“What a wise parent would wish for their children, so the state must wish for all its children.” – R.H. Tawney

I am not sure if it is a peculiarity of British politics or if other countries have a season of party conferences that coincides with the start of the academic year. During these conferences political parties decamp from London to discuss what they need to do to win the next election or to decide what is best for the country. The Liberal Democrats congregated a couple of weeks ago, the Labour Party met this week and the Conservative party will confer next week. As the Headmaster of a British School I am always keen to see what each of the major parties has to say about education.

Jim callaghanPolitics and education rarely sit comfortably together; one is generally short term, the other is intrinsically long term. That is not to say that there have been no political movements that have resulted in beneficial progress. Political parties have widened access to education providing wide swathes of the population with opportunities they were once denied. The problem for education comes when politicians seek to bend the curriculum to their own view. In Britain, the watershed moment for education came back in 1976 when the then Prime Minister, James Callaghan made the now notorious (at least with educationalists) “Secret Garden of the Curriculum Speech”. During his discourse he claimed control of the curriculum as a political issue. Subsequently, there have been few governments that have not sought to influence, both the structure of the British educational system and its content. Allowing politicians control of what is taught in schools (and indeed how it is taught in schools) almost inevitably leads to the curriculum being used as a political football. The last Conservative Government engaged in one of the widest reforms of the curriculum ever seen, with large scale changes to GCSE and A level the result.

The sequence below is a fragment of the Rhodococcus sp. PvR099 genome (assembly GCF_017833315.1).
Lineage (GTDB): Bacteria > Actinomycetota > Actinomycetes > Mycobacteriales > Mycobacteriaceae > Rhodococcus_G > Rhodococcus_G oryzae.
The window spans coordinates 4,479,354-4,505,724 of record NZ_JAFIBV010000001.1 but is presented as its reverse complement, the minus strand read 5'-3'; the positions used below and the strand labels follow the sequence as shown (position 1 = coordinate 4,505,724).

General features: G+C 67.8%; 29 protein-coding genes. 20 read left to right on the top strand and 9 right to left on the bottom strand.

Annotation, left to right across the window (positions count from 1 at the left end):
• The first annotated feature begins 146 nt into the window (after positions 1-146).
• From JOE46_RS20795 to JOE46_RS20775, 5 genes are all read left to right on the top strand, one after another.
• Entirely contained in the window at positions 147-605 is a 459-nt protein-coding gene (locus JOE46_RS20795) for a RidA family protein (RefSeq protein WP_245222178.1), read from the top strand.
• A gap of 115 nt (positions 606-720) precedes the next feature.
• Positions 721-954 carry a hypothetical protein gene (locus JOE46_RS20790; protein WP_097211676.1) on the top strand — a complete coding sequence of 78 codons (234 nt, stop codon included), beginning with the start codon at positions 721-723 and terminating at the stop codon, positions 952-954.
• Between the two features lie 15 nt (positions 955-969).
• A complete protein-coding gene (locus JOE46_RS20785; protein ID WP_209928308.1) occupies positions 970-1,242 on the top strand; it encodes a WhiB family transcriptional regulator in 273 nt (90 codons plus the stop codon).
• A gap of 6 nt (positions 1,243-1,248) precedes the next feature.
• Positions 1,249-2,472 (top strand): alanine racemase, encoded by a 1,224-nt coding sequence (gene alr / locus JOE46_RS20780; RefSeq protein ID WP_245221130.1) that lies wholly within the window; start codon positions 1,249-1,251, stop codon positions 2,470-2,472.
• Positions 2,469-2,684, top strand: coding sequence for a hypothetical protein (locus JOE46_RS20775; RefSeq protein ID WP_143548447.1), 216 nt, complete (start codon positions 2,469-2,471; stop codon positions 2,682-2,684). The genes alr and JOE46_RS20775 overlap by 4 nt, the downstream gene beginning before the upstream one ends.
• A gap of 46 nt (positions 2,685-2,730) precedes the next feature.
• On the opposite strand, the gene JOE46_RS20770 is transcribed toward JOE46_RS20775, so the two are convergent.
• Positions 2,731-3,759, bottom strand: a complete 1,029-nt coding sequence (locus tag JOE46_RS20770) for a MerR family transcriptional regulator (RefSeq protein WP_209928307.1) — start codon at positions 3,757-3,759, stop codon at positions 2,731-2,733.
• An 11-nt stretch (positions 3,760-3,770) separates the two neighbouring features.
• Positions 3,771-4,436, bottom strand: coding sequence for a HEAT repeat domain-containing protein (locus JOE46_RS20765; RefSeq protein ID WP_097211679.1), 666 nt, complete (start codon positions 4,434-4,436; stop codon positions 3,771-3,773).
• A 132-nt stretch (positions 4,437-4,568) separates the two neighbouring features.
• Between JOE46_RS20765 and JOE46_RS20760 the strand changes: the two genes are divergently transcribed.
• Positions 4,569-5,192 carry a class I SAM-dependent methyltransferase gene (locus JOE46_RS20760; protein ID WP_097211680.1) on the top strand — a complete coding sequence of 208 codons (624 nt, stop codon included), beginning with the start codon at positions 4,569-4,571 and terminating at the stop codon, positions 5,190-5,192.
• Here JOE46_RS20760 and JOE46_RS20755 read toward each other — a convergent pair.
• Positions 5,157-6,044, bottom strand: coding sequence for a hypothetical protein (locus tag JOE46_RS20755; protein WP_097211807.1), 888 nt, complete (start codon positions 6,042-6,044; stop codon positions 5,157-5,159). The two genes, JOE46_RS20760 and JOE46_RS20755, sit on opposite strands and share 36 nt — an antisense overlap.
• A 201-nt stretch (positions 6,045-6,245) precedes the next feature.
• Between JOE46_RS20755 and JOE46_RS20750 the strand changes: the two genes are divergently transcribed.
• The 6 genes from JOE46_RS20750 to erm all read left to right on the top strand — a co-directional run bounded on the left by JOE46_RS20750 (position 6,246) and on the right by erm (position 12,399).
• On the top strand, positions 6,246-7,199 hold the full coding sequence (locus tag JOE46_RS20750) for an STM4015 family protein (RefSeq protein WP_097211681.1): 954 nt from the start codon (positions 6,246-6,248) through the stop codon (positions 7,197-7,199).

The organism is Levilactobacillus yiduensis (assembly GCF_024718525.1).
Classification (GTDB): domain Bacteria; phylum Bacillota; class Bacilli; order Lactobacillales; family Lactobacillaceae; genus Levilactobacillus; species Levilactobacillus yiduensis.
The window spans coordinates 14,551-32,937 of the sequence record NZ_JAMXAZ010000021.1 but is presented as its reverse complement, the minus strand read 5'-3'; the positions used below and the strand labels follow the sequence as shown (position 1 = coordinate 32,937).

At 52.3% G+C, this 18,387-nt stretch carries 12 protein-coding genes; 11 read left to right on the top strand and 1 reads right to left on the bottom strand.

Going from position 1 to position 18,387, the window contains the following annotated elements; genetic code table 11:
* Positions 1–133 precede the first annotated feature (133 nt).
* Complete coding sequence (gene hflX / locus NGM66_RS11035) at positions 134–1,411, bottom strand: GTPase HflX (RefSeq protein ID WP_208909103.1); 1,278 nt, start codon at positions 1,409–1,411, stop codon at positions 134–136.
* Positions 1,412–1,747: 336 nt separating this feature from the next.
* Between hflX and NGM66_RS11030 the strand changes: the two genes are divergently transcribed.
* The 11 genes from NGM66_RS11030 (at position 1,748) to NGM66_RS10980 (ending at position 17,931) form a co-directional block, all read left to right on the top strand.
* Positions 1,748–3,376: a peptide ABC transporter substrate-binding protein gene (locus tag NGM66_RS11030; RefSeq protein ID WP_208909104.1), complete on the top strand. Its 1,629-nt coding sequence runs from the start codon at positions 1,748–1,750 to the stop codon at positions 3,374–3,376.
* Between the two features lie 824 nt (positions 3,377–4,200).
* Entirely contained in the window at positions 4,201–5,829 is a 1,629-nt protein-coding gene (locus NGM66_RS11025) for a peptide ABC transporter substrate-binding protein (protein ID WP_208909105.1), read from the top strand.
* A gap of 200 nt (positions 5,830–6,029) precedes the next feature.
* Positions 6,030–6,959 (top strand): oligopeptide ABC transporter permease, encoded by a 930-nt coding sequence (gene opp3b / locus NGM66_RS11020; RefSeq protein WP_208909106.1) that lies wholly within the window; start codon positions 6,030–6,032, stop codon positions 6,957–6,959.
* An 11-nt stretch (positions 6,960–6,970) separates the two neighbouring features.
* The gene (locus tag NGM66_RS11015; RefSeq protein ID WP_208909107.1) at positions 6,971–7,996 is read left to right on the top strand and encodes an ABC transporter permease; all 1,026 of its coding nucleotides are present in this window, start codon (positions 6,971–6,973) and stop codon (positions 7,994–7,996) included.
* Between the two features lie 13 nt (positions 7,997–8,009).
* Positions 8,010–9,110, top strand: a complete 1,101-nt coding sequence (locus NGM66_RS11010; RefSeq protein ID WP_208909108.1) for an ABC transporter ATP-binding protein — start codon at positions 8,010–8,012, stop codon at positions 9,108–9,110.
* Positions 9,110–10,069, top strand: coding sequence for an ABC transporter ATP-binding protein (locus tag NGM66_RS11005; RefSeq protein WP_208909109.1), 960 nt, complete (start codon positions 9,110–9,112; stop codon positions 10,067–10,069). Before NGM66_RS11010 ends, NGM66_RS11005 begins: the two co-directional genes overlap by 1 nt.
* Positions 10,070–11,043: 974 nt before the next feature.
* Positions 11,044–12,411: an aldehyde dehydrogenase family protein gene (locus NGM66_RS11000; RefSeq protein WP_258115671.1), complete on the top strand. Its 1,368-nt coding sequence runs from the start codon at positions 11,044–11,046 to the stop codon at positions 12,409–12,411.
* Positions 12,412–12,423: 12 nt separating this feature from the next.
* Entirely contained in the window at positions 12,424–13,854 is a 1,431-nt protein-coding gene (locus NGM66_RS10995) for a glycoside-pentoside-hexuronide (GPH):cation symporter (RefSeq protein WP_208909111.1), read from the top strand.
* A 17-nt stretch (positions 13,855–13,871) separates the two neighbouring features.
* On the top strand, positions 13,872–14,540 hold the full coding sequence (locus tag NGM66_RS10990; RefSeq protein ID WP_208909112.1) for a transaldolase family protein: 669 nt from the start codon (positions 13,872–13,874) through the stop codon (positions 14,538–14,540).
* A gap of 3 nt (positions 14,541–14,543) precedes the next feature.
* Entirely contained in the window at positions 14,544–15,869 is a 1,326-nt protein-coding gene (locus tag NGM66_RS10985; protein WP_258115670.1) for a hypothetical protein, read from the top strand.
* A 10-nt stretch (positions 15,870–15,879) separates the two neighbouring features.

The Labour Party’s shadow education secretary, Angela Rayner, talked this week of structural and systemic reform of the national educational system and made no real mention of the curriculum (phew), while the Lib Dem’s Layla Moran launched an attack on grammar schools, excessive testing, some independent schools and the inspection body Ofsted. Now we await the Conservatives from Brighton. I’m rather hoping that the curriculum is not on Damian Hind’s agenda. If previous speeches give any clue, preserving the status quo with regard to exam rigour, giving head teachers greater autonomy and reducing teacher workload via different assessment methods are likely to feature.

Much of what is being said at the party conferences this year moves British education back to where we were when I started teaching (except with better buildings and more IT). I remain hopeful that one day we will have politicians who understand that education cannot be run on a “between elections” timetable and that all change has an impact on the children who live through their ideological whims.

Education is a long, slow and steady process. Politics isn’t. Perhaps the boldest move that any politician could make at this point is to leave well alone.

Nicholas Hammond

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